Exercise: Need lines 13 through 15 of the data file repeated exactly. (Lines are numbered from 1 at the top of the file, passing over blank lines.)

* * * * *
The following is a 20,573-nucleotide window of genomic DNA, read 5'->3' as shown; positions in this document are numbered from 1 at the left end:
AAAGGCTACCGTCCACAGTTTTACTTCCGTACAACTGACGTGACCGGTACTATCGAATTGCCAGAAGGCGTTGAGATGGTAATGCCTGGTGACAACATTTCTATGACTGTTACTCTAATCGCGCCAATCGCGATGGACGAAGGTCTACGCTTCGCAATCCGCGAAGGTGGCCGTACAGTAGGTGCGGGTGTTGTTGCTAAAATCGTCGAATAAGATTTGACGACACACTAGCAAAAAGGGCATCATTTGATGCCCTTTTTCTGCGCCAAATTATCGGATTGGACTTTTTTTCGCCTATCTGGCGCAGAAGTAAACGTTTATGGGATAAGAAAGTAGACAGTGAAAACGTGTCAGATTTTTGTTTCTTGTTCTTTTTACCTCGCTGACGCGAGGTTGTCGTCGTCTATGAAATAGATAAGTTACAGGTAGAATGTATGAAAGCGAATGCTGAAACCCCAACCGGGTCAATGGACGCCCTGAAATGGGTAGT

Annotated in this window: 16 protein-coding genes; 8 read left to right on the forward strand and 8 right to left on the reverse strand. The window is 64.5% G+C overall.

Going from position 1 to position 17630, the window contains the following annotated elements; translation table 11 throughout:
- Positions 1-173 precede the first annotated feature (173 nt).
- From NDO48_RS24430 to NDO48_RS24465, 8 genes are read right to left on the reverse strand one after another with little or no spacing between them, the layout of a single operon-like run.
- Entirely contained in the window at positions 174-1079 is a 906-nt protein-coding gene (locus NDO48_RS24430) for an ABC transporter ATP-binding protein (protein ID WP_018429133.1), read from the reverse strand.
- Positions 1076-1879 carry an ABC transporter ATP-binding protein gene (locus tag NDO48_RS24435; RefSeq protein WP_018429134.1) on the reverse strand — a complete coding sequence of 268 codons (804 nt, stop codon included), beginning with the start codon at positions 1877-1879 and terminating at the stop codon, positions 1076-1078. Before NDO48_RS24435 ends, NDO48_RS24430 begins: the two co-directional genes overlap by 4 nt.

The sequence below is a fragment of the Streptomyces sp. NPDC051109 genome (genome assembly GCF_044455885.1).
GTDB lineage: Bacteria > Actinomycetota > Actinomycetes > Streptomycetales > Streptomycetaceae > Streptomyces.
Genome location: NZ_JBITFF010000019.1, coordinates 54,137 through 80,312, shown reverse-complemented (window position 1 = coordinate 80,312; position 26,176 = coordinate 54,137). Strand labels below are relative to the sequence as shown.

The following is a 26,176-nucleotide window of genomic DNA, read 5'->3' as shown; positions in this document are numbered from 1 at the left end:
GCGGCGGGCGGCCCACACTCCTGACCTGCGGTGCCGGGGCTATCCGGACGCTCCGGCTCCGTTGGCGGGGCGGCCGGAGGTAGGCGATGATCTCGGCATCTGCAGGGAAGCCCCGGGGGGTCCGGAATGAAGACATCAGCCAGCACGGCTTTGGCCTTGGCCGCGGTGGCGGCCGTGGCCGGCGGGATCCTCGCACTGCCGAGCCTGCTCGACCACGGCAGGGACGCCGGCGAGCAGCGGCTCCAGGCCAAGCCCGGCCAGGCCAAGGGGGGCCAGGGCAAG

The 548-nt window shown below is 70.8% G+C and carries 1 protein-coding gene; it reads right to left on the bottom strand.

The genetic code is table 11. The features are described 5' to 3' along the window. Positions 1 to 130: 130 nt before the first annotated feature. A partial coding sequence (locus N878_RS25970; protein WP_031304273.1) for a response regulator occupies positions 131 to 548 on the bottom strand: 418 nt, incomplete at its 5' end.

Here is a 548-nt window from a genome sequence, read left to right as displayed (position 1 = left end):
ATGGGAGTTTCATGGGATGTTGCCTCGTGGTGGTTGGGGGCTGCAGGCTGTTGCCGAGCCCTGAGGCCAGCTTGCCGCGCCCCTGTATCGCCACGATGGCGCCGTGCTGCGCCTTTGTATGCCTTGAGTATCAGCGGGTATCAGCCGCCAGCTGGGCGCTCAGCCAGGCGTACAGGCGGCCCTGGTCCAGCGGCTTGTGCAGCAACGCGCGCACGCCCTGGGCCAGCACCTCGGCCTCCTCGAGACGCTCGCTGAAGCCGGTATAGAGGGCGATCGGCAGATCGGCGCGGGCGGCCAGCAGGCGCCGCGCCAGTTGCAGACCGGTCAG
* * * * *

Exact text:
GCGGCGGGCGGCCCACACTCCTGACCTGCGGTGCCGGGGCTATCCGGACGCTCCGGCTCCGTTGGCGGGGCGGCCGGAGGTAGGCGATGATCTCGGCATCTGCAGGGAAGCCCCGGGGGGTCCGGAATGAAGACATCAGCCAGCACGGCTTTGGCCTTGGCCGCGGTGGCGGCCGTGGCCGGCGGGATCCTCGCACTGCCGAGCCTGCTCGACCACGGCAGGGACGCCGGCGAGCAGCGGCTCCAGGCCAAGCCCGGCCAGGCCAAGGGGGGCCAGGGCAAG

The 548-nt window shown below is 70.8% G+C and carries 1 protein-coding gene; it reads right to left on the bottom strand.

The genetic code is table 11. The features are described 5' to 3' along the window. Positions 1 to 130: 130 nt before the first annotated feature. A partial coding sequence (locus N878_RS25970; protein WP_031304273.1) for a response regulator occupies positions 131 to 548 on the bottom strand: 418 nt, incomplete at its 5' end.